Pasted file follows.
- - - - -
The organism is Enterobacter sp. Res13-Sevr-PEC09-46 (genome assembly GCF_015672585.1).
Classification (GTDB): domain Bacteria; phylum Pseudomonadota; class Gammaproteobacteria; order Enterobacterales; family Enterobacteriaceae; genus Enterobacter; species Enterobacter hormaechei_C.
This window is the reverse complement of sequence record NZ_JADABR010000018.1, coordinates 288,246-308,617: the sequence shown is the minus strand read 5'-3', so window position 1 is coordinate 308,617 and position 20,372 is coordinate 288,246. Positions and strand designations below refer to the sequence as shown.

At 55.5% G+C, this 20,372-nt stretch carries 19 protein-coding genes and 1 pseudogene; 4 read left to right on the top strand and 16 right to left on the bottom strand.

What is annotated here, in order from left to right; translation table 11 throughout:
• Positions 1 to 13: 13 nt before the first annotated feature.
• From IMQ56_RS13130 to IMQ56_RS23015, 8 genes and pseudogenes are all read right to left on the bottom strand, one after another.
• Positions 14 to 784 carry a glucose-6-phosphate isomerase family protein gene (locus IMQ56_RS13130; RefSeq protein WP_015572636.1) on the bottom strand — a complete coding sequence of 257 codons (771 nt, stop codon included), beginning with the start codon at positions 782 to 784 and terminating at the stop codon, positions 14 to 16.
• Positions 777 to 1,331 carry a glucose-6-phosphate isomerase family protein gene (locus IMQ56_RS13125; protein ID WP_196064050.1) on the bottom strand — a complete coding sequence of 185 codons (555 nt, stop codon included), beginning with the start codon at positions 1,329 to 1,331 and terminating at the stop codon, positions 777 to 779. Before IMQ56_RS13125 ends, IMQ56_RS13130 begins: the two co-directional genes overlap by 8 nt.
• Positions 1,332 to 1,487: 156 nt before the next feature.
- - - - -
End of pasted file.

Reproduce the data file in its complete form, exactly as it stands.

The organism is Enterobacter sp. Res13-Sevr-PEC09-46 (genome assembly GCF_015672585.1).
Classification (GTDB): domain Bacteria; phylum Pseudomonadota; class Gammaproteobacteria; order Enterobacterales; family Enterobacteriaceae; genus Enterobacter; species Enterobacter hormaechei_C.
This window is the reverse complement of sequence record NZ_JADABR010000018.1, coordinates 288,246-308,617: the sequence shown is the minus strand read 5'-3', so window position 1 is coordinate 308,617 and position 20,372 is coordinate 288,246. Positions and strand designations below refer to the sequence as shown.

At 55.5% G+C, this 20,372-nt stretch carries 19 protein-coding genes and 1 pseudogene; 4 read left to right on the top strand and 16 right to left on the bottom strand.

What is annotated here, in order from left to right; translation table 11 throughout:
• Positions 1 to 13: 13 nt before the first annotated feature.
• From IMQ56_RS13130 to IMQ56_RS23015, 8 genes and pseudogenes are all read right to left on the bottom strand, one after another.
• Positions 14 to 784 carry a glucose-6-phosphate isomerase family protein gene (locus IMQ56_RS13130; RefSeq protein WP_015572636.1) on the bottom strand — a complete coding sequence of 257 codons (771 nt, stop codon included), beginning with the start codon at positions 782 to 784 and terminating at the stop codon, positions 14 to 16.
• Positions 777 to 1,331 carry a glucose-6-phosphate isomerase family protein gene (locus IMQ56_RS13125; protein ID WP_196064050.1) on the bottom strand — a complete coding sequence of 185 codons (555 nt, stop codon included), beginning with the start codon at positions 1,329 to 1,331 and terminating at the stop codon, positions 777 to 779. Before IMQ56_RS13125 ends, IMQ56_RS13130 begins: the two co-directional genes overlap by 8 nt.
• Positions 1,332 to 1,487: 156 nt before the next feature.